Before the advent of tyrosine kinase inhibitors (TKIs), surgical resection was the primary treatment for hepatic gastrointestinal stromal tumor (GIST) metastases. Although TKIs have improved survival in the metastatic setting, outcomes after multimodal therapy comprised of hepatectomy and TKIs for GIST are unknown. The objective of this study was to determine whether combination therapy for hepatic GIST metastases is associated with improved overall survival compared with reported outcomes from surgery or TKI therapy alone.
Demographics, clinicopathologic tumor characteristics, treatments, and outcomes of patients who underwent hepatic resection at 3 high-volume centers from 1995 to 2010 were reviewed.
In total, 39 patients underwent hepatectomy for metastatic GISTs, and 27 patients received postoperative TKI therapy. At a median follow-up of 39.7 months, 23 patients (59%) experienced recurrence at a median of 18 months. The 1-year, 2-year, and 3-year overall survival rates were 96.7%, 76.8%, and 67.9%, respectively. Median survival was not reached at 5 years. The rates of severe complication and mortality were 10.2% (4 patients) and 2.5% (1 patient), respectively. When controlling for confounders, postoperative TKI therapy was associated with improved survival (hazard ratio, 0.04; 95% confidence interval, 0.01-0.50; P = .006), and extrahepatic disease was associated with worse survival (hazard ratio, 9.51; 95% confidence interval, 1.63-55.7; P = .012).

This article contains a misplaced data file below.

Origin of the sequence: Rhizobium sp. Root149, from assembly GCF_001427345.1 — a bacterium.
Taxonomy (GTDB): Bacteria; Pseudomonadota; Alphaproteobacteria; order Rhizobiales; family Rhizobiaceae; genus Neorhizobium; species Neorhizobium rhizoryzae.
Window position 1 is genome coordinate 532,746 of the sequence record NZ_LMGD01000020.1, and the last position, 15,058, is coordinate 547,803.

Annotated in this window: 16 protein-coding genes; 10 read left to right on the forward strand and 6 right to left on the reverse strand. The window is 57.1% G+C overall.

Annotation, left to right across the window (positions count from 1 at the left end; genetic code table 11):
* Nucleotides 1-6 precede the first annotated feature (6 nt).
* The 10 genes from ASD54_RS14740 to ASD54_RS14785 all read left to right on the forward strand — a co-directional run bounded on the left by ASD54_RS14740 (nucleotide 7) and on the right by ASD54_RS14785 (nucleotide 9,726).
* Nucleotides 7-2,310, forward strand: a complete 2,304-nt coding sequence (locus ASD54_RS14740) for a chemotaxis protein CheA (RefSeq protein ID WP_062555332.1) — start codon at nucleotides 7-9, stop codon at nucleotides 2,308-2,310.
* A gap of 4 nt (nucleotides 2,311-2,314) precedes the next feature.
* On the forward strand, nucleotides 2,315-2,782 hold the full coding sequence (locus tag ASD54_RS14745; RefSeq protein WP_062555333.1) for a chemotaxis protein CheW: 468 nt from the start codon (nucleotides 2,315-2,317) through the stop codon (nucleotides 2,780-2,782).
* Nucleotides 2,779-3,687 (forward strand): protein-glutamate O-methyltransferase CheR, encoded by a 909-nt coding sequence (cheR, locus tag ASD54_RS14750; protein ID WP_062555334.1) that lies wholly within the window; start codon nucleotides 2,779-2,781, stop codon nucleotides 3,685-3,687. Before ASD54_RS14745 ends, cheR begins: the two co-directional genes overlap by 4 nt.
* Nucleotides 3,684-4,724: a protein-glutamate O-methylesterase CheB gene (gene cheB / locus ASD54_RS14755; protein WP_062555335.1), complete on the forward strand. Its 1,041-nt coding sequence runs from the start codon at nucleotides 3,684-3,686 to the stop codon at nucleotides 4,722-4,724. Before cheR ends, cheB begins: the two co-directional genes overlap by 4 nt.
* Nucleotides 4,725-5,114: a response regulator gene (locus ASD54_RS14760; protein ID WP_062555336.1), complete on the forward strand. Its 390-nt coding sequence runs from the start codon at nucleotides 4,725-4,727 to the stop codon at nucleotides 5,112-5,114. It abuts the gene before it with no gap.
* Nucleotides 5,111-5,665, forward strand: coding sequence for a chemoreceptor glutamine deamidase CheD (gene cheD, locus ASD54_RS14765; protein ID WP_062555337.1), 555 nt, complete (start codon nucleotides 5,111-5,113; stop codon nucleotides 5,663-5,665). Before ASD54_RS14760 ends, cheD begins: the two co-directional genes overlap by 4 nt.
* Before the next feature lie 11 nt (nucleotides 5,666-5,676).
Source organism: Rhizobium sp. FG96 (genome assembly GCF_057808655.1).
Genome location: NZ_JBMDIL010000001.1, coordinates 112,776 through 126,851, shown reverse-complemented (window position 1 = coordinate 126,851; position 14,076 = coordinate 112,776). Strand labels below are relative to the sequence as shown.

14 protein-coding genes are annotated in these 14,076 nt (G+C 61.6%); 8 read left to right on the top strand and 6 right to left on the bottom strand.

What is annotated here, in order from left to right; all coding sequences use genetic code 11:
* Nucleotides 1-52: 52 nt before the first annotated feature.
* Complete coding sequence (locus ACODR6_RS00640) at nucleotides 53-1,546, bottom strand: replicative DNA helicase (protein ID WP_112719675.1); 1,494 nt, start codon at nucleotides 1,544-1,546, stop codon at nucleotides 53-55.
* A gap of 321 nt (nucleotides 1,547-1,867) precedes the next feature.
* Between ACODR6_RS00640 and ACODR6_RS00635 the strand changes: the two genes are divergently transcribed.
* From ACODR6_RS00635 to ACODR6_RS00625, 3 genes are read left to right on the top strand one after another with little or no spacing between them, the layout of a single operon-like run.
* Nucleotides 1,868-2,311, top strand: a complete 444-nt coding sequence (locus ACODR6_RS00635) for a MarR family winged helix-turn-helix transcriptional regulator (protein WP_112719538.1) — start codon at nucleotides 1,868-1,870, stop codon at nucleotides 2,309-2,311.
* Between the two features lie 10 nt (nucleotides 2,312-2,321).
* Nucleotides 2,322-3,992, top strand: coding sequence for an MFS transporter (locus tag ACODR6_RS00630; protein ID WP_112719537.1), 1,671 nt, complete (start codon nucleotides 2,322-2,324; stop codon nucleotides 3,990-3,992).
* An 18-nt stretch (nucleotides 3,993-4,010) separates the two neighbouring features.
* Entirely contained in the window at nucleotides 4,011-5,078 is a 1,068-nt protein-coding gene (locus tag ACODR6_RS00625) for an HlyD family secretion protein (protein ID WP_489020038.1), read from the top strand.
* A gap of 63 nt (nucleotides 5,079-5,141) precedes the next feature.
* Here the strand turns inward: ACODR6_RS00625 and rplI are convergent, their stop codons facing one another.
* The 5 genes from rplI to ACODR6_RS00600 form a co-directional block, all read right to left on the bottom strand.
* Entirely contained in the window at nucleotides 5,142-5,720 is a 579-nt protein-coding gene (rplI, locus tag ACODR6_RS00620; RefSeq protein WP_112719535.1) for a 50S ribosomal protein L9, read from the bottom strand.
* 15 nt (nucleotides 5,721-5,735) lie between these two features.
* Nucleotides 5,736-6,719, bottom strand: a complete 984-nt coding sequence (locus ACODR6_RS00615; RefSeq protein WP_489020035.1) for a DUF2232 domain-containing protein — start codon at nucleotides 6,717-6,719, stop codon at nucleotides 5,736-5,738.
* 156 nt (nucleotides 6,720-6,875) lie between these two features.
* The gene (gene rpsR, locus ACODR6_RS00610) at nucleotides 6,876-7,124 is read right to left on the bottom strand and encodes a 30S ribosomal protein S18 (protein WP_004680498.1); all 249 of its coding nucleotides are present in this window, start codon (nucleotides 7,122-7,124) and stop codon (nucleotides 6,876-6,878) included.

Overall survival after combination therapy exceeded previous reports for the treatment of metastatic GIST with hepatic resection or TKI therapy alone and was significantly enhanced by postoperative TKI therapy. The results from this study support findings that combination therapy for GIST liver metastases comprised of surgical resection and TKI therapy is more effective than surgery or TKI therapy alone. Cancer 2012;3571–3578. © 2011 American Cancer Society.